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    Space and consequences: the influence of learning spaces on student development and communication
    (University of Alabama Libraries, 2015) Parsons, Caroline Sue; Holley, Karri A.; University of Alabama Tuscaloosa
    Learning spaces can provide a site for social change by influencing student development and communication in colleges and universities. During a time when teaching, learning, and technology is changing rapidly, researchers and practitioners are addressing the need for learning spaces that promote student development in a modern university setting. From a social constructionist standpoint, this study sought to explore how the design of learning spaces influences three outcomes of student development and communication: 1) student dialogue and community building, 2) interactive learning, and 3) socialization into future professions. McArthur's (2011) paradigm of user-experience of instructional space was utilized to assess the influence of physical and virtual space on these three outcomes. Qualitative analysis of the learning spaces in a liberal arts undergraduate initiative, which employs the use of roundtable classrooms and minimal technology, was conducted. Collection and analysis of interviews and focus group data from students and faculty in the program, in addition to classroom observations, field notes, photographs, sketches, and historical documents, resulted in the finding that the low-tech roundtable classroom not only employed user-design experience principles, but also empowered students to spark their own dialogue, interactive learning, and socialization. While this study found support for the idea that virtual learning spaces can positively influence student development and communication, findings suggest that in-class use of technology can hinder dialogue and learning. Classroom dialogue followed a consistent pattern of socializing intellectual talk, resulting in a typology of instructor follow-up statements.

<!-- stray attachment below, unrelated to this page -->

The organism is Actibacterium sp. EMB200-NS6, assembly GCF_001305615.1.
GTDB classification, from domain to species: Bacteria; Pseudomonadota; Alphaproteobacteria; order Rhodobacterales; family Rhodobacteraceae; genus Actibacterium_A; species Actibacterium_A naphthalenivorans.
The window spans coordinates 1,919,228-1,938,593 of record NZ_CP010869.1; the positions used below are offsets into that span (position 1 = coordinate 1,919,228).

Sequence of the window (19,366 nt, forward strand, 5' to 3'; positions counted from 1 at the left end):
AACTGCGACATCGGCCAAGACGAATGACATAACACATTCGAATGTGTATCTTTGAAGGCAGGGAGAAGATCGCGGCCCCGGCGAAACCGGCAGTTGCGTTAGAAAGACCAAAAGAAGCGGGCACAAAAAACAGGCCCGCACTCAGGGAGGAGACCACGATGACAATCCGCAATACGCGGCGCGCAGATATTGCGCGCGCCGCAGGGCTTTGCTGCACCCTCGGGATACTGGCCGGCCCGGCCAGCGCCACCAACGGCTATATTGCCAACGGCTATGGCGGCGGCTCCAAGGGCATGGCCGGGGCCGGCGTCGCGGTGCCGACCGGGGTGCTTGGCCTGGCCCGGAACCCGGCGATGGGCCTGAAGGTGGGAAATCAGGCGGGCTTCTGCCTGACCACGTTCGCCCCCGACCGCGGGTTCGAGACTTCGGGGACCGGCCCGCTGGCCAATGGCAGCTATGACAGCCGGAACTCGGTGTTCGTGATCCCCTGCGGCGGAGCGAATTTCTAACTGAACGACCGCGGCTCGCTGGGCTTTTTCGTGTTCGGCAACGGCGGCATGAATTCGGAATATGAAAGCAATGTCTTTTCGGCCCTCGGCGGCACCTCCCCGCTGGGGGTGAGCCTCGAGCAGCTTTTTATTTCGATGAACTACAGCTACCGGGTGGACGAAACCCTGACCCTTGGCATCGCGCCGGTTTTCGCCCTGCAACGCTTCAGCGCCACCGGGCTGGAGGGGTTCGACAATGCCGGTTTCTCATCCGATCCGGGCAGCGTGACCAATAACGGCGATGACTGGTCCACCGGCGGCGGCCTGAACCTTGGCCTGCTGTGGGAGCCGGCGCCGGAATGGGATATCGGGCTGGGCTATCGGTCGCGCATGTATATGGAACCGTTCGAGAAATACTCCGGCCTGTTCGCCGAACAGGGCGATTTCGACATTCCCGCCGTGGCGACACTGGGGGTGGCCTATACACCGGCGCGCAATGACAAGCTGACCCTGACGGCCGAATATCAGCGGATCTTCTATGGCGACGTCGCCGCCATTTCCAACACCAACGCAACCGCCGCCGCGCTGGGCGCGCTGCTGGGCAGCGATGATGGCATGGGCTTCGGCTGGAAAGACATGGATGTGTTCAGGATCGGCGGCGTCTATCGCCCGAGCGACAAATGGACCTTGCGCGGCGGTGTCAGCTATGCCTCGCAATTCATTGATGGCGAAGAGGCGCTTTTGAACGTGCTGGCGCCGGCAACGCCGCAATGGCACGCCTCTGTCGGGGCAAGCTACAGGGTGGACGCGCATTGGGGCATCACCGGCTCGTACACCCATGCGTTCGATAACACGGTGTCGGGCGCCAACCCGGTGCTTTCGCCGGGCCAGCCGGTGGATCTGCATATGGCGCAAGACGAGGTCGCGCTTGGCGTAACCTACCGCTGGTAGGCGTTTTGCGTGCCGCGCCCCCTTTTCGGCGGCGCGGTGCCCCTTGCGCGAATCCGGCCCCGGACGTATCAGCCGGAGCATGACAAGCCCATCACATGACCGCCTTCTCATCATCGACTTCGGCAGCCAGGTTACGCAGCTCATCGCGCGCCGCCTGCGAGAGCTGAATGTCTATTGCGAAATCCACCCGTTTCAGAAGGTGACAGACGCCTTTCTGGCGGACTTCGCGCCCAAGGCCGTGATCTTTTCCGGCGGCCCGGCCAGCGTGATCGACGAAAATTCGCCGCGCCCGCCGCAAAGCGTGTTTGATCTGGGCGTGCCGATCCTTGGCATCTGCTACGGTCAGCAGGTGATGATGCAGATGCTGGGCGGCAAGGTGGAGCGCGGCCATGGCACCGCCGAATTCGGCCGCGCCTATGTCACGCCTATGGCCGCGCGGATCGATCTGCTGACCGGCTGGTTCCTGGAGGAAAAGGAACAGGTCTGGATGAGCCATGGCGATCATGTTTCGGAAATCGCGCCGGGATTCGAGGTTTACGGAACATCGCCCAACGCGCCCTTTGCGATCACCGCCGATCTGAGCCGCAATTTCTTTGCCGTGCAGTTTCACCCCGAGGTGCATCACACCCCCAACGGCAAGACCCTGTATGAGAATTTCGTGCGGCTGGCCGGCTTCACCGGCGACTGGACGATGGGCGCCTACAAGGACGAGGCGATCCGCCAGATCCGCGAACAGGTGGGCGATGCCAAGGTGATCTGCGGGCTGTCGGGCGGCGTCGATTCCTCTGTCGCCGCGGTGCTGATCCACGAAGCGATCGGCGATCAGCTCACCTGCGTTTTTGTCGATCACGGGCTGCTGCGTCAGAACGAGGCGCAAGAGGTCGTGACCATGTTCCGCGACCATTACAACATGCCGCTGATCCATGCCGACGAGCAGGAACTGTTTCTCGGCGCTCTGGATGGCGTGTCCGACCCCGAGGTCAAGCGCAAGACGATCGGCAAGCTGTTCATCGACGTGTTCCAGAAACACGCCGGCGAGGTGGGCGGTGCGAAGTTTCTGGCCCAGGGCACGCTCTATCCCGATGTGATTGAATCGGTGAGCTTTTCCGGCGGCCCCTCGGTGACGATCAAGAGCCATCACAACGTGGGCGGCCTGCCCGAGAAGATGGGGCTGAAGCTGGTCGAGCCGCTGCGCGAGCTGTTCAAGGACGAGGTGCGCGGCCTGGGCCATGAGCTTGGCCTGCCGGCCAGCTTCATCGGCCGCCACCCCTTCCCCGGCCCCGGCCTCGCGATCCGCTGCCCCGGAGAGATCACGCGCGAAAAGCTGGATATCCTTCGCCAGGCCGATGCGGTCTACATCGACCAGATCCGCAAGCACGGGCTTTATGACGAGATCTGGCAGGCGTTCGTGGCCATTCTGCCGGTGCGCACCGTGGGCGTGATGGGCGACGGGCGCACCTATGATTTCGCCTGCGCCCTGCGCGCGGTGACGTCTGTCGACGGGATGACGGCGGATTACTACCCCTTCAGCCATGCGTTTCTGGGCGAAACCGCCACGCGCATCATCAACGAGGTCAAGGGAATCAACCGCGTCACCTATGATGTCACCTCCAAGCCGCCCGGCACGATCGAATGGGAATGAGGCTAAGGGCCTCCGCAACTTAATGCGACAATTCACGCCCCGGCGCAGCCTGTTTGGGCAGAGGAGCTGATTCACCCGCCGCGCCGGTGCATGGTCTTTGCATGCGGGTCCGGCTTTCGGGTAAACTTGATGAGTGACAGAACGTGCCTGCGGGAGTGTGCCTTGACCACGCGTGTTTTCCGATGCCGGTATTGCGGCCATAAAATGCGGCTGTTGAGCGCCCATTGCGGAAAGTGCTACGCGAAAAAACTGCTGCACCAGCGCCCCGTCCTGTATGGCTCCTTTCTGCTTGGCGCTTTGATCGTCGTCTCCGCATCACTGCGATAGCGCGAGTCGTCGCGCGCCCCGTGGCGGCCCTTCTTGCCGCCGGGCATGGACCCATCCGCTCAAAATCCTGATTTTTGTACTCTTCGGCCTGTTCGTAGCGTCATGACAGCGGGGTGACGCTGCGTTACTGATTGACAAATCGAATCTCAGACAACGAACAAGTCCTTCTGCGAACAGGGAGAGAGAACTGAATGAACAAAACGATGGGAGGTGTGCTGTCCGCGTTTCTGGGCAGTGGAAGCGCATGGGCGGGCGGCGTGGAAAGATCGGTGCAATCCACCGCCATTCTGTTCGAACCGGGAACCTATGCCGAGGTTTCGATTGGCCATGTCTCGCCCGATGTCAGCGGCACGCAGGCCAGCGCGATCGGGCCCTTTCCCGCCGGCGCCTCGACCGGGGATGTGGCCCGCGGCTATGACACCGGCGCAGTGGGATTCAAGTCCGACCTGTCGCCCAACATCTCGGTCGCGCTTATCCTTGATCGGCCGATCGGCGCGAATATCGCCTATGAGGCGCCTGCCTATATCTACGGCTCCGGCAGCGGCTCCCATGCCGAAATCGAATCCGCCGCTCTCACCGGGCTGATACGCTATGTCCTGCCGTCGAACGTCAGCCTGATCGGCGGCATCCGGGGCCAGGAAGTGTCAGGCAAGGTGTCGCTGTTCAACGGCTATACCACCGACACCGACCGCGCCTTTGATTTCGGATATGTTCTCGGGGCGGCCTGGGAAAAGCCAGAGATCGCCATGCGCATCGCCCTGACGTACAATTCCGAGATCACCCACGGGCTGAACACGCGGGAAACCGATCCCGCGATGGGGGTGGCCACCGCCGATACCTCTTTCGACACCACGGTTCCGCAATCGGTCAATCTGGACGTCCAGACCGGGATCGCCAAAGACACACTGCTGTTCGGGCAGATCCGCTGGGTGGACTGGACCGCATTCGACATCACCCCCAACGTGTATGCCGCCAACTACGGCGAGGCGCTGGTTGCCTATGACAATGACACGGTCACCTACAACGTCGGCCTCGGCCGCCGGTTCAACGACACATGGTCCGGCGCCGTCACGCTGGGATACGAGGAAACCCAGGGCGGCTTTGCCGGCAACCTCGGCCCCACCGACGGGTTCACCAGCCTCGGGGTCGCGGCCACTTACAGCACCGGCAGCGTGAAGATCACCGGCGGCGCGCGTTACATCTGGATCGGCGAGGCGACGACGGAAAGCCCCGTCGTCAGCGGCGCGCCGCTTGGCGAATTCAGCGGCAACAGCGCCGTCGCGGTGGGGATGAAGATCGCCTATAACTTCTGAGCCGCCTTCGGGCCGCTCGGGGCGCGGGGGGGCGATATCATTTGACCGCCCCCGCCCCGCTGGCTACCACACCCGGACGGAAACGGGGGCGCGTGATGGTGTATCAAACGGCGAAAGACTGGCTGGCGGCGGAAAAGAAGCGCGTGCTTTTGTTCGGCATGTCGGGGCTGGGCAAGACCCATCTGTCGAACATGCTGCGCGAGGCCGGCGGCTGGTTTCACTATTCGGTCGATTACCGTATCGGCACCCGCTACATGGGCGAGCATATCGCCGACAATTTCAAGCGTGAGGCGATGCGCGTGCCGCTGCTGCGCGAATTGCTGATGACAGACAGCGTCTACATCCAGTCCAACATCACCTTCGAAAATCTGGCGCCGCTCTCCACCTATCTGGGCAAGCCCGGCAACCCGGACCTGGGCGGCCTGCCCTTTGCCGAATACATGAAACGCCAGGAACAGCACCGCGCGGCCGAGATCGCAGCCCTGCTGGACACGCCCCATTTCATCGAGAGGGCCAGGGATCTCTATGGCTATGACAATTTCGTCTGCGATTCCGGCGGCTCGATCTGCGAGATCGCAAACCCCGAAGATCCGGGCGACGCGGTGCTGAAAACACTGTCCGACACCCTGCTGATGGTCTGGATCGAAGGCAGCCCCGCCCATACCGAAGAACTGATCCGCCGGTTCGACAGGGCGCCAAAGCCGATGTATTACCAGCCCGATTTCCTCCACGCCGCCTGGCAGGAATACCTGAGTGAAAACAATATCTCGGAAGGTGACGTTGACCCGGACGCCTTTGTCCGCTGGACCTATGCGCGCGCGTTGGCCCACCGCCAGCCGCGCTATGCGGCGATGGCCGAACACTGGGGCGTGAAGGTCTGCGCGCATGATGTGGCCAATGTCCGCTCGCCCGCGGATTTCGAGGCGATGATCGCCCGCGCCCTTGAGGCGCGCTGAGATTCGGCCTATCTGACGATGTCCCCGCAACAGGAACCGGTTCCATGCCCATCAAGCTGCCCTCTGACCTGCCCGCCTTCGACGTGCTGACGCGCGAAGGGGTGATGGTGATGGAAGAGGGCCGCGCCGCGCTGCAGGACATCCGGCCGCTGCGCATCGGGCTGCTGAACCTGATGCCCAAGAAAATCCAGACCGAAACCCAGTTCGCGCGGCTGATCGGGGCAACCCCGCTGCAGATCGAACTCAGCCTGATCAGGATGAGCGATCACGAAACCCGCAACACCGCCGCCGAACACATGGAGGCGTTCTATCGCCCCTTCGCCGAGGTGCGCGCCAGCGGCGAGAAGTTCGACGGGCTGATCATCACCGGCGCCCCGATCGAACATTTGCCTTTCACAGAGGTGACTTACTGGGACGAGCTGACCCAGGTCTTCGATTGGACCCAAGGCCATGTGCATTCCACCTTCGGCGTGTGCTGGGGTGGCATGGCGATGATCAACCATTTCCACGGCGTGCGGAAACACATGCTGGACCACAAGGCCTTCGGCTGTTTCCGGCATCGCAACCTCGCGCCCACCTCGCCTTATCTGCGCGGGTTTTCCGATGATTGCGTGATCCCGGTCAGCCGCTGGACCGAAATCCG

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    Examining the impact of perceived and internalized hiv stigmas on HIV-related civic engagement
    (University of Alabama Libraries, 2014) Kirkpatrick, Billy Daniel; Johnson, Diane E.; University of Alabama Tuscaloosa